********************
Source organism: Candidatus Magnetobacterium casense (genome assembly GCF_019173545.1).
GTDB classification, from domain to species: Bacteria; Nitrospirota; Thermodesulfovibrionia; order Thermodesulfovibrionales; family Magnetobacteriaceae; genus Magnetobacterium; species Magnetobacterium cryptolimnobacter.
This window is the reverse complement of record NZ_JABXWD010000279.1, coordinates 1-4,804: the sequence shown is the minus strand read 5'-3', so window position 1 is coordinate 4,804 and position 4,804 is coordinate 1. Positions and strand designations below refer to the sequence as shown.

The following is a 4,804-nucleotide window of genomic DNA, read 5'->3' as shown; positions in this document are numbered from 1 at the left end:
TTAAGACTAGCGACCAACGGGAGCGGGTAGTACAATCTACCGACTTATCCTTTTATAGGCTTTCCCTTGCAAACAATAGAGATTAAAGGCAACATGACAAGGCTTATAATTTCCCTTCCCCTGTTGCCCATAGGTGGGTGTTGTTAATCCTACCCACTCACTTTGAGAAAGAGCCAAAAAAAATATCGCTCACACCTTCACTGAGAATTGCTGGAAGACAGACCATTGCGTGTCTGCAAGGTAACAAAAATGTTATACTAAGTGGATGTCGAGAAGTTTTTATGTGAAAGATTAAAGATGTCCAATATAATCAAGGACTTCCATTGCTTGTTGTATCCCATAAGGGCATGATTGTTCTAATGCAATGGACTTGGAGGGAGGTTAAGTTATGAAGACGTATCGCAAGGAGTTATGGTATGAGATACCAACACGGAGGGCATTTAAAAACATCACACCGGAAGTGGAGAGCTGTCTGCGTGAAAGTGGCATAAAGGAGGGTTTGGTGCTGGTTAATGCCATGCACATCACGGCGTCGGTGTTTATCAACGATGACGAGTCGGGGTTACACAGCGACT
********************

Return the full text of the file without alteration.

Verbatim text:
Source organism: Candidatus Magnetobacterium casense (genome assembly GCF_019173545.1).
GTDB classification, from domain to species: Bacteria; Nitrospirota; Thermodesulfovibrionia; order Thermodesulfovibrionales; family Magnetobacteriaceae; genus Magnetobacterium; species Magnetobacterium cryptolimnobacter.
This window is the reverse complement of record NZ_JABXWD010000279.1, coordinates 1-4,804: the sequence shown is the minus strand read 5'-3', so window position 1 is coordinate 4,804 and position 4,804 is coordinate 1. Positions and strand designations below refer to the sequence as shown.

The following is a 4,804-nucleotide window of genomic DNA, read 5'->3' as shown; positions in this document are numbered from 1 at the left end:
TTAAGACTAGCGACCAACGGGAGCGGGTAGTACAATCTACCGACTTATCCTTTTATAGGCTTTCCCTTGCAAACAATAGAGATTAAAGGCAACATGACAAGGCTTATAATTTCCCTTCCCCTGTTGCCCATAGGTGGGTGTTGTTAATCCTACCCACTCACTTTGAGAAAGAGCCAAAAAAAATATCGCTCACACCTTCACTGAGAATTGCTGGAAGACAGACCATTGCGTGTCTGCAAGGTAACAAAAATGTTATACTAAGTGGATGTCGAGAAGTTTTTATGTGAAAGATTAAAGATGTCCAATATAATCAAGGACTTCCATTGCTTGTTGTATCCCATAAGGGCATGATTGTTCTAATGCAATGGACTTGGAGGGAGGTTAAGTTATGAAGACGTATCGCAAGGAGTTATGGTATGAGATACCAACACGGAGGGCATTTAAAAACATCACACCGGAAGTGGAGAGCTGTCTGCGTGAAAGTGGCATAAAGGAGGGTTTGGTGCTGGTTAATGCCATGCACATCACGGCGTCGGTGTTTATCAACGATGACGAGTCGGGGTTACACAGCGACT